The growth of cryptocurrencies into a mainstream investment option is certainly impressive, but the developments made by the sector’s underlying technology is not one to overlook as well. As blockchain’s influence on various industries becomes stronger, major governing bodies are now passing laws to help regulate its use.
Crowdfund Insider reported that the European Parliament’s Committee on Research, Industry and Energy has passed a blockchain resolution last May 16. The resolution garnered support from 56 members, and it received opposition from only three.
Spearheading the resolution is MEP Eva Kaili from Greece. She has been one of the prominent personalities in promoting blockchain technology. According to Open Access Government, Kaili explained to the European Parliament that its uses for each sector are what needs to be regulated and not the technology itself.
At its core, the document is in support of blockchain technology or distributed ledger technology (DLT) as it can help improve various sectors of the economy. The document also states that the quality of public services can be upgraded through the emerging technology that can help make transactions faster, cheaper, and safer. The document also lists some of the areas that blockchain can be applied to, and it includes healthcare and education, as well as creative industries, supply chains and copyrights.
The document stresses that DLT “facilitates disintermediation, improves trust between the transacting parties and allows peer-to-peer exchange of value that can empower citizens, disrupt legacy models, improve services and reduce costs” in the said sectors.
DLT is held in high regard through the resolution, and it cites other key factors aside from its potential to improve services. First and foremost, the document states that DLT can help empower citizens as it gives them more control over their own data. It also states that the said technology introduces a new digital paradigm of social value that it promotes trust, self-sovereignty and transparency.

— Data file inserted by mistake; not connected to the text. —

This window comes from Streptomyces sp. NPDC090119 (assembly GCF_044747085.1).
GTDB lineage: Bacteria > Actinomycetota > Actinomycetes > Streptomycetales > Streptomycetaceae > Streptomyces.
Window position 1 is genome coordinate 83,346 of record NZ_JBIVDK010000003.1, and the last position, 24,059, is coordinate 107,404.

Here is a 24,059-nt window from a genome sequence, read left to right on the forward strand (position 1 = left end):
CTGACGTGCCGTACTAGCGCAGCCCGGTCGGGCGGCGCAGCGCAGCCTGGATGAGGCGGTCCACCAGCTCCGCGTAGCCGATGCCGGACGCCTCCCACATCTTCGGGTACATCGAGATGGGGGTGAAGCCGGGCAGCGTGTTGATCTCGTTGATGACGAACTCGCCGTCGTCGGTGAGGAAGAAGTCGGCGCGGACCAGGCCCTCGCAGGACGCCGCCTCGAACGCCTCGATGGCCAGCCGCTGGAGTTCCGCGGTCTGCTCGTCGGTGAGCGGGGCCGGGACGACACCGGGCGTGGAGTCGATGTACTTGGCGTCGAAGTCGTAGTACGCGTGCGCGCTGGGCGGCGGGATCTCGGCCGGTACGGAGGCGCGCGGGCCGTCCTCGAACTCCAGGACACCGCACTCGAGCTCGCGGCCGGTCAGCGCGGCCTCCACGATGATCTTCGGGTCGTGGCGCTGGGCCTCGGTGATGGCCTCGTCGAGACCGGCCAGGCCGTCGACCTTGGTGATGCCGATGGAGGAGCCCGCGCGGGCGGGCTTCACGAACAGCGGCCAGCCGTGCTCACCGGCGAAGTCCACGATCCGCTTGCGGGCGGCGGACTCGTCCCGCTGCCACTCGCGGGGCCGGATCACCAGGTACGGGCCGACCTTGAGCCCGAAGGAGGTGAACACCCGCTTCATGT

Although it understands and exposes the benefits of blockchain and DLT, the resolution does take into consideration the facts that it is still a growing sector and that steps must be taking to assure its progressiveness and proper handling. Currently, the European Parliament deems it necessary to create a framework that can regulate DLTs and all other services that originate from it.
Furthermore, the resolution is calling for the Commission to thoroughly look into the technical standards at ISO and CEN-CENELEC, which will streamline smart contracts into becoming enforceable across the digital marketplace instead of the legal frameworks being used by individual states under the European Union. This provision was included in the resolution as the European Parliament understands that smart contracts serve as the backbone of blockchain and DLT.
Aside from the apparent endorsement of blockchain in Europe, the resolution also sheds light on the potential that initial coin offerings (ICOs) have.
According to the resolution, ICOs have a strong potential in kickstarting innovation and small businesses. On a global scale, ICOs have been able to accrue $6,101,438,558 in 2017, per ICO Data. It is a big jump in total funds as two years ago, only $90,250,273 were raised for funding. The number of ICOs surged as well; in 2016, there were only 29, while in 2017, 871 ICOs have been counted.
The resolution signifies good news for the startup industry in Europe as new businesses can gain sufficient funding through ICOs.
In addition to transforming and democratizing the energy markets and allowing households to produce environmentally friendly energy and exchange on a peer-to-peer basis, the resolution earmarked the potential for blockchain and DLT to bring improvements in healthcare and education.
With the resolution, the European Parliament may have positioned itself at the forefront of blockchain’s growth. This could be a great move that pays off substantially as it seems like the underlying technology of cryptocurrencies is here to stay and will become a disruptor in the digital world. Furthermore, with ICOs being a part of the resolution, Europe might also see a significant boost in its startup industry, which could lead to better innovations coming out of region’s startup ecosystem.
(Featured image by DepositPhotos)
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